This is a simple, timeless piece of wisdom. I may struggle, you may struggle, but that's okay! Acceptance is the heart of authenticity. There is no sense in comparing one person's grief to that of another. Pain is pain, sadness is sadness, and frustration is frustration. If what you are going through is a big deal to you, then it's a big deal to you... and that matters. However big or small a person's worries may seem to someone else, compassion does not have a minimum threshold to meet before we should care for each other and bear one another's burdens. In an increasingly cold and calloused world, a little empathy goes a long way.

  Patience and humility are the tools with which we can learn from the challenges we face. Of course, this is much easier said than done, but I recently came across a poem that offers some advice on the subject:

When you get what you want in your struggle for pelf,
And the world makes you King for a day,
Then go to the mirror and look at yourself,
And see what that guy has to say.

For it isn't your Father, or Mother, or Wife,
Who judgement upon you must pass.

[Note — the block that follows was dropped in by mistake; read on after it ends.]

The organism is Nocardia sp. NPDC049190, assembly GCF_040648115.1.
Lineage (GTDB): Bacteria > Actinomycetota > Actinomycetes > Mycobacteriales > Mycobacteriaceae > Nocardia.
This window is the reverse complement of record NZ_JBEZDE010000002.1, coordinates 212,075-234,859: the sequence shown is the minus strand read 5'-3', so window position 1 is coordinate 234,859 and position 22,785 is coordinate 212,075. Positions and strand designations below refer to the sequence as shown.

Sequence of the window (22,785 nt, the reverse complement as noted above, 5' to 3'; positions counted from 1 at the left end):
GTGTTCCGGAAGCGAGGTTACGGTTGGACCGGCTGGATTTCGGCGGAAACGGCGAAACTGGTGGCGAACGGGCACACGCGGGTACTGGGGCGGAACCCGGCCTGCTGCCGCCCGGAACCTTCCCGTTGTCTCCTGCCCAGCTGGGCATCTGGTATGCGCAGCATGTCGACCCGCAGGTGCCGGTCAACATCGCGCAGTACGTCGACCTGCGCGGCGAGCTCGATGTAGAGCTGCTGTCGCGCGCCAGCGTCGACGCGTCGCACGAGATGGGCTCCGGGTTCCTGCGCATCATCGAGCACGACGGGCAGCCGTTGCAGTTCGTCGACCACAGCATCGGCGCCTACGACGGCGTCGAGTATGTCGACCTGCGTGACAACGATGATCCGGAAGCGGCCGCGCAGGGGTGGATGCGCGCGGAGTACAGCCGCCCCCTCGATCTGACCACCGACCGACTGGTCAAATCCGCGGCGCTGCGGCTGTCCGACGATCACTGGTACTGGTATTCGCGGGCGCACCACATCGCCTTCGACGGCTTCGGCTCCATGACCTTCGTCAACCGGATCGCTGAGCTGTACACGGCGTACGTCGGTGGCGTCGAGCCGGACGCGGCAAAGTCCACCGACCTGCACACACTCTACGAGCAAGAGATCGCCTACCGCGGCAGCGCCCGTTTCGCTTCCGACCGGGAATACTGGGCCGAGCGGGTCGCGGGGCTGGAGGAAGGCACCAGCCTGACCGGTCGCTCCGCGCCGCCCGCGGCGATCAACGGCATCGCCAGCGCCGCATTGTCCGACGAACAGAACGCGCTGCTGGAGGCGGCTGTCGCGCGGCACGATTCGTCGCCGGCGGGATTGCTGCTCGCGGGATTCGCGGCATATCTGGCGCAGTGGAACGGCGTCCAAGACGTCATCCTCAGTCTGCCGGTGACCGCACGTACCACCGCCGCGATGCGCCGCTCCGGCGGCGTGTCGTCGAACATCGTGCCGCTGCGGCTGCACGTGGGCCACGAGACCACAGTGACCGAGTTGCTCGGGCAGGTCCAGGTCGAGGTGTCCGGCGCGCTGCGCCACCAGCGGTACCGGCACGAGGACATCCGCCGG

The feller whose verdict counts most in your life
Is the guy staring back from the glass.

He's the feller to please, never mind all the rest,
For he's with you clear up to the end,
And you've passed your most dangerous, difficult test
If the guy in the glass is your friend.

You may be like Jack Horner and "chisel" a plum,
And think you're a wonderful guy,
But the man in the glass says you're only a bum
If you can't look him straight in the eye.

You can fool the whole world down the pathway of years,
And get pats on the back as you pass,
But your final reward will be heartaches and tears
If you've cheated the guy in the glass.

- Dale Wimbrow

  So anyway... I may feel like a total mess today, and tomorrow, and maybe the day after that... but we all have the opportunity to learn to love "the guy in the glass", though a work in progress he/she may be.

  I am honestly encouraging you to hang in there, because I need to be reminded of it myself. The synergy of that exchange helps me a lot, and I hope it can help you too. So hang in there! And if you see someone else who is having a hard time, give them a hug and tell them to hang in there too!